13. Michelle December 12, 2012 at 11:04 am #

    I know at our ski resorts when we buy a lift ticket or season pass, we have to sign a waiver saying we know skiing is dangerous and we might get hurt. I’m sure that won’t stop people from suing though since apparently that’s the “new thing” these days.

  14. Susan Kuhn December 12, 2012 at 11:26 am #

    What if the ski resort charged you for an all-season family sledding pass (nominal, say $10) and you had to sign the same liability-release language. What if then the signage on the hill said only passholders are allowed to sled. Is there a solution in this line of thinking?

  15. DJ December 12, 2012 at 11:31 am #

    I agree with SP. When my son got a huge gash and had to have stitches, the insurance company asked a lot of questions to see if they could put the blame (and therefore the cost) on someone else or on a business location.

    They didn’t end up persuing it. Maybe because I was persuasive, maybe because it cost less than our (high) deductible, maybe because it happened at church, who knows!

  16. Sheri December 12, 2012 at 11:38 am #

    When my family was in Jamaica, we hopped on a boat and went to this wonderful bay that glows translucent when the water is moved because of a natural microorganism that lives in the brackish water. On the boat, we sat on the side rails from our resort the the bay at which point the guides said…jump out and swim (in this amazing natural wonder) or we’ll throw you in. :) We didn’t even have life jackets…gasp! Fast forward to my sister who went to a similar place in Puerto Rico….they had to calmly board the boat, sit in proper seat, fully fitted with life jacket and were shuffled to the bay to peer over the side while a trained diver and expert swimmer swam in the water to SHOW them this amazing natural phenomenon. Puerto Rico, being part of the US, was much more risk averse —– Guess who had the better experience….and my sister is still bitter. — what does this have to do with sledding? Nothing other than we, in the US, are idiots. ;)

  17. Sheri December 12, 2012 at 11:41 am #

    DJ – my son broke his arm at home – had to have surgery and a night in the hospital. The insurance company was a monster about trying to find SOMEONE else, anyone else to put the blame. We had to fill out tons of paperwork dealing with WHERE the accident happened. It was nuts.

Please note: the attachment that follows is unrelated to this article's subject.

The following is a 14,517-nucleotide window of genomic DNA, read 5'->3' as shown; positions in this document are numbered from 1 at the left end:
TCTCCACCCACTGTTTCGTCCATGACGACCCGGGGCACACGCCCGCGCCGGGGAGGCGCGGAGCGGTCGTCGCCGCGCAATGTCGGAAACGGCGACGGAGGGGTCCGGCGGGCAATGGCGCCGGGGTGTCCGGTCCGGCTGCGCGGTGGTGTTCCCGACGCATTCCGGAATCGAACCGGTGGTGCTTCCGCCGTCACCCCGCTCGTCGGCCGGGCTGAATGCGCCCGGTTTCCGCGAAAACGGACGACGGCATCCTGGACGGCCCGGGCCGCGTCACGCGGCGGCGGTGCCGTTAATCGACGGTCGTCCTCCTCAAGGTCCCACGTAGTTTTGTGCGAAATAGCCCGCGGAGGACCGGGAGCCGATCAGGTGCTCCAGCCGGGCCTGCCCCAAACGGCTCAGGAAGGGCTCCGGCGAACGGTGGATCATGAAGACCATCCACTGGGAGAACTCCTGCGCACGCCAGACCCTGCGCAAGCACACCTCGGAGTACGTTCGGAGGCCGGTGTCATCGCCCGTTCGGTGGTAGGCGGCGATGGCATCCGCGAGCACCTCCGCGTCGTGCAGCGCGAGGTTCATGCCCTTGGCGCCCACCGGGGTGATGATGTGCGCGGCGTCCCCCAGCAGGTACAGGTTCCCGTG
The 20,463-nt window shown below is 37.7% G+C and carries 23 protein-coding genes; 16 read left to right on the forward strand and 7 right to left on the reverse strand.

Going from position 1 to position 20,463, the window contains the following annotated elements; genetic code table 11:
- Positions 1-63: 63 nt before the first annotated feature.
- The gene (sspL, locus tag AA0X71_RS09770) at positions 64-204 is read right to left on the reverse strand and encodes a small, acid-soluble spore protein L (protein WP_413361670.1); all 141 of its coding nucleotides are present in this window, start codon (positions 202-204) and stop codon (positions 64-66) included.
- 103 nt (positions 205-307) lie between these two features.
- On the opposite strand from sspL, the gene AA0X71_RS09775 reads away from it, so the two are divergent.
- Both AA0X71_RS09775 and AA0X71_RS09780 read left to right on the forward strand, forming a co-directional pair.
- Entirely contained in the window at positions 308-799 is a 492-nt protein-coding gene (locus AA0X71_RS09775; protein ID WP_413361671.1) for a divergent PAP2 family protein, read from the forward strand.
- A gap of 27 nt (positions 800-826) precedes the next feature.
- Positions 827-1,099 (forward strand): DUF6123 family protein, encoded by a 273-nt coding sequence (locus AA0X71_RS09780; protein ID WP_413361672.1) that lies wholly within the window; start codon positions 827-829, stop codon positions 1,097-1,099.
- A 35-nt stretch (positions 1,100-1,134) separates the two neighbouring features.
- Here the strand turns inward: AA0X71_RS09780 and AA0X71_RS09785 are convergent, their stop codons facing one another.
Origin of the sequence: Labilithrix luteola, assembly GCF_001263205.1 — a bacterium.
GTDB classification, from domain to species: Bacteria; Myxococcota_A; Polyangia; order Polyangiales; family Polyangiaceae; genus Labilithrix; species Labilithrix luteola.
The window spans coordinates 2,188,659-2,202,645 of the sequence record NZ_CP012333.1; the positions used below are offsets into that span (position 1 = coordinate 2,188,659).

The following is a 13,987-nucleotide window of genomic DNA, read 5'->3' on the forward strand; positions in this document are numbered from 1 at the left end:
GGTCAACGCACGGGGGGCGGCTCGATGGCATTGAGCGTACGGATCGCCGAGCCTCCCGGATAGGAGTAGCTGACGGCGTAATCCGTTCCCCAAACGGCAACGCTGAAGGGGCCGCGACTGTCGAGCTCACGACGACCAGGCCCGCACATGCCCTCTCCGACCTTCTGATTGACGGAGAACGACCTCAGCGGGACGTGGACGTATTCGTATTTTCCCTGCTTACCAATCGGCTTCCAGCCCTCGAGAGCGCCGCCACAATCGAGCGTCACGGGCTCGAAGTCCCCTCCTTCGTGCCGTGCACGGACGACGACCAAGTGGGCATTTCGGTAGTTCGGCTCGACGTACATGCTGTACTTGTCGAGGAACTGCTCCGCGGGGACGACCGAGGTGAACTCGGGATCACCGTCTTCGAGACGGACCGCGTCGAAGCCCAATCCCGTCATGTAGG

18. Scott December 12, 2012 at 11:49 am #

    Seems like the issue is that skiers pay entry fees, sign waivers (or implied on back of lift tickets). Ski areas pay staff to man the lift, check the area each morning, put up fences on closed trails, maintain ski patrol, have an emergency plan with ambulances and maybe even medevac on call. Don’t forget how “regulated” the equipment is too. Ever try to have old ski bindings adjusted by a shop?

    I suspect insurance companies study this situation, decide there are enough precautions in place, and agree to insure it.

    When they see an unregulated hill. Random equipment. And they just can’t get their arms around it.

    Skiing may be more dangerous than sledding, but insurance companies “feel” like they understand it and manage the risk.

    I don’t agree, but I think this is the root of the problem. Also, if the sledding isn’t very profitable, that’s another factor.

  19. Warren December 12, 2012 at 11:50 am #

    I am sorry, but for all those who think our health care system in Ontario, sucks, it doesn’t. Your kid gets hurt sledding, you take him/her in. Treated and out, none of this insurance crap, questions, and blame game.

    Until you get the laws changed, to the point where if you are sledding, and get hurt, it isn;t the hill owners responsiblility, things are only goin to get worse.

  20. Lollipoplover December 12, 2012 at 11:50 am #

    Last year, my children watched in horror as their dentist got launched into the air (but caught by protective netting) on a ski resort approved snow tubing run at Bear Creek. Granted the conditions were pretty icy, but the “safer” choice, the individual, straight runs(they don’t allow free sledding here either) shot a large man completely off the hill and into the air like a sling shot. They had to pry our dentist out of the netting and he was yelling and screaming. I laughed so hard the tears ran down my legs. He was not hurt but suffered severe wounded pride.

    The biggest “danger” with sledding is collisions. That’s why good hills are usually free of trees and have enough space at the bottom for slowing down. Kids collide into each other too. Yes, it would be nice if they’d go straight and time their runs so they didn’t crash, but sometimes the sled goes a different way.